The marks are not considered aurally similar.

Conceptually, the earlier mark and the contested mark, which has no elements other than the letter combination ‘EB’, do not have a meaning in any of the relevant languages, and thus the conceptual comparison remains neutral. For the part of the relevant public that would understand the meaning of the additional element (‘motorsport’) added to the letter combination ‘EB’ in the contested sign, the marks are not similar from a conceptual point of view.

The marks are not considered conceptually similar.

d) Conclusion

According to Article 8(1)(b) EUTMR, the similarity of the signs is a condition for a finding of likelihood of confusion. Since the signs are dissimilar, one of the necessary conditions of Article 8(1)(b) EUTMR is not fulfilled, and the opposition must be rejected.

This finding would still be valid even if the earlier trade mark were to be considered as enjoying a high degree of distinctiveness. Given that the dissimilarity of the signs cannot be overcome by the highly distinctive character of the earlier trade mark the evidence submitted by the opponent in this respect does not alter the outcome reached above.

Moreover, under Article 8(5) EUTMR, it is a requirement that the earlier trade mark must be identical or similar to the trade mark applied for. As this has not been found in the present case, the opposition must be rejected on this ground also.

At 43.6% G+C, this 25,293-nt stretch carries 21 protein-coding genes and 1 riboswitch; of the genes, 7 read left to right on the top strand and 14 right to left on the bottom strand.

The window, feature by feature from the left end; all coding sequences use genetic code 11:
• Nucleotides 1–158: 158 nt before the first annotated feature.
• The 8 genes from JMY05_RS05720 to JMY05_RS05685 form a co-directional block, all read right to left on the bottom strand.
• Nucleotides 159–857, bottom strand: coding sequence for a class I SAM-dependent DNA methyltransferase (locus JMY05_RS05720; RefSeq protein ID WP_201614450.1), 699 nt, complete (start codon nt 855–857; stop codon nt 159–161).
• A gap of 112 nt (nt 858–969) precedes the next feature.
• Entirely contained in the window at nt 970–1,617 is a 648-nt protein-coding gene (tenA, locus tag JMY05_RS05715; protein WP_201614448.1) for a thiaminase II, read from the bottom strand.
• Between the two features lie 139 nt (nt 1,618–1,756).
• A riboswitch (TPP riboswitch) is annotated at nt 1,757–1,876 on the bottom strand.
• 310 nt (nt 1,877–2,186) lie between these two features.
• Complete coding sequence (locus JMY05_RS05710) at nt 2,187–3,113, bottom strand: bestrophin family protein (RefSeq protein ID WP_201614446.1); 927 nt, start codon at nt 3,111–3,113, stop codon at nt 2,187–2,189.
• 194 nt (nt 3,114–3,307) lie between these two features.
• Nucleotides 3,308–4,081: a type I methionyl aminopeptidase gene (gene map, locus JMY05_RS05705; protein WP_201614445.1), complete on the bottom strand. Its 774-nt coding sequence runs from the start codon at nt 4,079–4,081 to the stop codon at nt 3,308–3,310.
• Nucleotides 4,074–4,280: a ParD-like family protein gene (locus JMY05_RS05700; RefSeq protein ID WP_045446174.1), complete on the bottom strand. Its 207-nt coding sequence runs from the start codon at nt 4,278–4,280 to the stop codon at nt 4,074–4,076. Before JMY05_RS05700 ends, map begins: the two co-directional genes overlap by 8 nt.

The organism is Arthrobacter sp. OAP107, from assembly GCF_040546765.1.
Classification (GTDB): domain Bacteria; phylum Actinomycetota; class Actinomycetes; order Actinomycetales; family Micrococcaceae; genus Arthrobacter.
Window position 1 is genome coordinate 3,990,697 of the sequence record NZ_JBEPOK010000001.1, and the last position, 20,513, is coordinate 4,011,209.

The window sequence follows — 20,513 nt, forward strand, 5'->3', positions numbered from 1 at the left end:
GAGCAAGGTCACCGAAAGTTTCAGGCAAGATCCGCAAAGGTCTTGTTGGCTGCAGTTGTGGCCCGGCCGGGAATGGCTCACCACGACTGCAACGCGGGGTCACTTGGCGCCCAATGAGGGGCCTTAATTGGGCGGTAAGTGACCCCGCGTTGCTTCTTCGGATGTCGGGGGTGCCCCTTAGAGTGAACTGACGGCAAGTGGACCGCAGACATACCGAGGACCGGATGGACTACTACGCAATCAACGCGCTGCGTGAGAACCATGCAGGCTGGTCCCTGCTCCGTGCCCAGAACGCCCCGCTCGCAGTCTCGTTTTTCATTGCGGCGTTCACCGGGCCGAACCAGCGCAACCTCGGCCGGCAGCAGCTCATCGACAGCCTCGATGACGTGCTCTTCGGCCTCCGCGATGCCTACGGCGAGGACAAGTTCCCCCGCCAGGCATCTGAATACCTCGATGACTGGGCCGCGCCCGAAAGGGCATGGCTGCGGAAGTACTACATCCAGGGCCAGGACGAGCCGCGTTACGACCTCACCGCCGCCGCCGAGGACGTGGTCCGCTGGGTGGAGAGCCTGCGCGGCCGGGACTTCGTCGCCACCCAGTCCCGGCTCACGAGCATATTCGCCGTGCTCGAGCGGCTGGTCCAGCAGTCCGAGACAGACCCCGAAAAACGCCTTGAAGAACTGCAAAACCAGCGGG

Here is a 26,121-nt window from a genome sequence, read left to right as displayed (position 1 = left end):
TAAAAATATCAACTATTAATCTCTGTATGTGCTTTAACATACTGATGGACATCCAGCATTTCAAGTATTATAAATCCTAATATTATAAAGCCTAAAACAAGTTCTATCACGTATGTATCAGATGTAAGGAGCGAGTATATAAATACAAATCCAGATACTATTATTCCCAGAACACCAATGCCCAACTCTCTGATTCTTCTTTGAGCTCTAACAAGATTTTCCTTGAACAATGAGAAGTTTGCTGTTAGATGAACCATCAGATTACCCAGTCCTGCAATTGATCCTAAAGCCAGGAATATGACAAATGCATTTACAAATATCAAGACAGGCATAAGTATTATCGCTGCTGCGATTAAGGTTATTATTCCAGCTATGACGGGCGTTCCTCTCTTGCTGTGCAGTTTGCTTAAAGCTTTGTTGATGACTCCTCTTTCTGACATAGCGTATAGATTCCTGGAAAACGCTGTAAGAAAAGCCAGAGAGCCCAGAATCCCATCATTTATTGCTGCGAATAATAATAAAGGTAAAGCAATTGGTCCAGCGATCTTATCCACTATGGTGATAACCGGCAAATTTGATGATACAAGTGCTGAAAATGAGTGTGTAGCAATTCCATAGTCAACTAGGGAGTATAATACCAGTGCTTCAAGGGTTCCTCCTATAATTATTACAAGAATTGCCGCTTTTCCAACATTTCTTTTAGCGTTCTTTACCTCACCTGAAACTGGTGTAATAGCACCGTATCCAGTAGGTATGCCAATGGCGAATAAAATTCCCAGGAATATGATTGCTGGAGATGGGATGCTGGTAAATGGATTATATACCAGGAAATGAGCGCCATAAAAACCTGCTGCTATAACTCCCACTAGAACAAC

According to Article 85(1) EUTMR, the losing party in opposition proceedings must bear the fees and costs incurred by the other party.

Since the opponent is the losing party, it must bear the costs incurred by the applicant in the course of these proceedings.

According to Rule 94(3) and Rule 94(7)(d)(ii) EUTMIR, the costs to be paid to the applicant are the costs of representation which are to be fixed on the basis of the maximum rate set therein.

The Opposition Division


Liina PUU


According to Article 59 EUTMR, any party adversely affected by this decision has a right to appeal against this decision. According to Article 60 EUTMR, notice of appeal must be filed in writing at the Office within two months of the date of notification of this decision. It must be filed in the language of the proceedings in which the decision subject to appeal was taken. Furthermore, a written statement of the grounds of appeal must be filed within four months of the same date. The notice of appeal will be deemed to be filed only when the appeal fee of EUR 720 has been paid.

The amount determined in the fixation of the costs may only be reviewed by a decision of the Opposition Division on request. According to Rule 94(4) EUTMIR, such a request must be filed within one month from the date of notification of this fixation of costs and shall be deemed to be filed only when the review fee of EUR 100 (Annex I A(33) EUTMR) has been paid.